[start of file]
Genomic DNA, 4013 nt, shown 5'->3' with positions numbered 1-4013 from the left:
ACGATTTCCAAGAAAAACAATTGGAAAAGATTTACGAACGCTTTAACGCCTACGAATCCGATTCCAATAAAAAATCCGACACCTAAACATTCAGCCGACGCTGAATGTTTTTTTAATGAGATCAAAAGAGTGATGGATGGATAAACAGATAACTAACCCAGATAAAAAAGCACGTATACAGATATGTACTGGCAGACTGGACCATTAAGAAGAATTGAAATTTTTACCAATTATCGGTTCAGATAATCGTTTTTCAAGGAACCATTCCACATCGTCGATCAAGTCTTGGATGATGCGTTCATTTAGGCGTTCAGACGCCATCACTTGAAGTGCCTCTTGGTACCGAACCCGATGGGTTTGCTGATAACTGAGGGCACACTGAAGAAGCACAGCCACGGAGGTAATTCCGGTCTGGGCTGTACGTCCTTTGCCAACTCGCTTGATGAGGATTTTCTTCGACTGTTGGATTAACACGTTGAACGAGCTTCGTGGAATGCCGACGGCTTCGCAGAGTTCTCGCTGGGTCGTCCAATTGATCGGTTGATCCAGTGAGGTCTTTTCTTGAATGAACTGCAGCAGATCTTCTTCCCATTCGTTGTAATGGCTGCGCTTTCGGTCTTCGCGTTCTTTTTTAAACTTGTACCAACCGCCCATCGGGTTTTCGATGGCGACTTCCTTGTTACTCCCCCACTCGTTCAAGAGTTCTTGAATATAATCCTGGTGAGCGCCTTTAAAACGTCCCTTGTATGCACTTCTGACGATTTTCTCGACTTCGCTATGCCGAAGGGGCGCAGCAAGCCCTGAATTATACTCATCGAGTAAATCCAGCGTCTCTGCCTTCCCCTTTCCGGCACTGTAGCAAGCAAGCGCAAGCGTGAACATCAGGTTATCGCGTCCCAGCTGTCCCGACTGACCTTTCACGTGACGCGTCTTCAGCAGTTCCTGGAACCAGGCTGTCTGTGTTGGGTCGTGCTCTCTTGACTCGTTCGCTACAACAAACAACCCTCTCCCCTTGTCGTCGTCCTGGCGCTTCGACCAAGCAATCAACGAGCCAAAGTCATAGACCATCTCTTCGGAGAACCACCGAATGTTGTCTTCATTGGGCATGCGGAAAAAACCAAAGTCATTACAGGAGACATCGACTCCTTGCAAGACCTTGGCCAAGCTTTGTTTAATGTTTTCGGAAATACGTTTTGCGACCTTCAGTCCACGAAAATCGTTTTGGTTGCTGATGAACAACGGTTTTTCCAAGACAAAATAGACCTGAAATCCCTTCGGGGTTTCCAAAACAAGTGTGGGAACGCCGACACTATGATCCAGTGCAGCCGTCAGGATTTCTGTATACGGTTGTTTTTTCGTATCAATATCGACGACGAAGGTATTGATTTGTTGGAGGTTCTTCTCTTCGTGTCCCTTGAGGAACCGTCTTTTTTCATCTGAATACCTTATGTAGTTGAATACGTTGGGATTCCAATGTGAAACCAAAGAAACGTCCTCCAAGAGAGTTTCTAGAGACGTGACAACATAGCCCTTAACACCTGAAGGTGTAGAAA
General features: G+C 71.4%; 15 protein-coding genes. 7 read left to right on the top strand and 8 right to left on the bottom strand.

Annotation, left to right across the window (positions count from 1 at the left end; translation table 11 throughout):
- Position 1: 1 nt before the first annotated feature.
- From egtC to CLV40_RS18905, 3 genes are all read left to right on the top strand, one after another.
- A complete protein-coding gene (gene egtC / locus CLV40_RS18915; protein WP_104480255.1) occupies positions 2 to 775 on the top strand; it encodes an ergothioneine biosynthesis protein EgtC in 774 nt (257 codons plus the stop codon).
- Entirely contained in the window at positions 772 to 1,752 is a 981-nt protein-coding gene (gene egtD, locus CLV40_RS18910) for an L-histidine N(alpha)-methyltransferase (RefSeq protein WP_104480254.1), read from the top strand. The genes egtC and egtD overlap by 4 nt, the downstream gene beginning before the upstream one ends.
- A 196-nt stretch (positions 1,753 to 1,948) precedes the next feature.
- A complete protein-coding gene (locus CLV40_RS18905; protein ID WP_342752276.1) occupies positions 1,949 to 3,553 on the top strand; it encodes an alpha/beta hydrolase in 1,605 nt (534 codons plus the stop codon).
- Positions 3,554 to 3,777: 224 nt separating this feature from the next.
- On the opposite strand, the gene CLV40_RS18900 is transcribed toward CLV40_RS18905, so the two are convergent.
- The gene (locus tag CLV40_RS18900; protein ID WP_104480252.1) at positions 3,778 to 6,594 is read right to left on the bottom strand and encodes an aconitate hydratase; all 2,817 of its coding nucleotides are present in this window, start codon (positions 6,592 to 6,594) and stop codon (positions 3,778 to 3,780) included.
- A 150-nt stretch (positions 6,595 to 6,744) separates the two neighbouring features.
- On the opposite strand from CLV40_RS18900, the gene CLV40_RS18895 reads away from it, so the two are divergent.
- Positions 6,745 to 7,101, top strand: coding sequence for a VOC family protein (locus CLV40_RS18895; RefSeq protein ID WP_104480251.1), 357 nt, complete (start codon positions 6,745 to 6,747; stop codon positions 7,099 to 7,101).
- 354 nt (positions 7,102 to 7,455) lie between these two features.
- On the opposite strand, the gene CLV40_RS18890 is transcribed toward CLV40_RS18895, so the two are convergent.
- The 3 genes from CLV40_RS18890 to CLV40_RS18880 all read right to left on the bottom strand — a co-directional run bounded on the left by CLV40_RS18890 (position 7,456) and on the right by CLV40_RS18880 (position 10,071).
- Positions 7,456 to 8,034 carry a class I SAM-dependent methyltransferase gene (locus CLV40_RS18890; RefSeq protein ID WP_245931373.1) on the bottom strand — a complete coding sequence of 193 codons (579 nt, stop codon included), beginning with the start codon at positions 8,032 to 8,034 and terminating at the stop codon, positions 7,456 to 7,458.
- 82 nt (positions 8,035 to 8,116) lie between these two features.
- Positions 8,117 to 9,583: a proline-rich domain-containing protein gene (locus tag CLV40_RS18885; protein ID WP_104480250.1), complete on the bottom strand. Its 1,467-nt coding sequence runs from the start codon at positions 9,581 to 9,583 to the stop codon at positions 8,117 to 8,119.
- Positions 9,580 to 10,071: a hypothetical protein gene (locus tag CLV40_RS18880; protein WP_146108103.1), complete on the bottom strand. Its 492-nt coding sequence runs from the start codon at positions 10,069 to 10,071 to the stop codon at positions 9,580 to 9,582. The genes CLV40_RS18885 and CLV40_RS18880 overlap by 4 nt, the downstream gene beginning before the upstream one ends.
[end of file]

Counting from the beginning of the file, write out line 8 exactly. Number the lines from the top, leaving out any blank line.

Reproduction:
- Entirely contained in the window at positions 772 to 1,752 is a 981-nt protein-coding gene (gene egtD, locus CLV40_RS18910) for an L-histidine N(alpha)-methyltransferase (RefSeq protein WP_104480254.1), read from the top strand. The genes egtC and egtD overlap by 4 nt, the downstream gene beginning before the upstream one ends.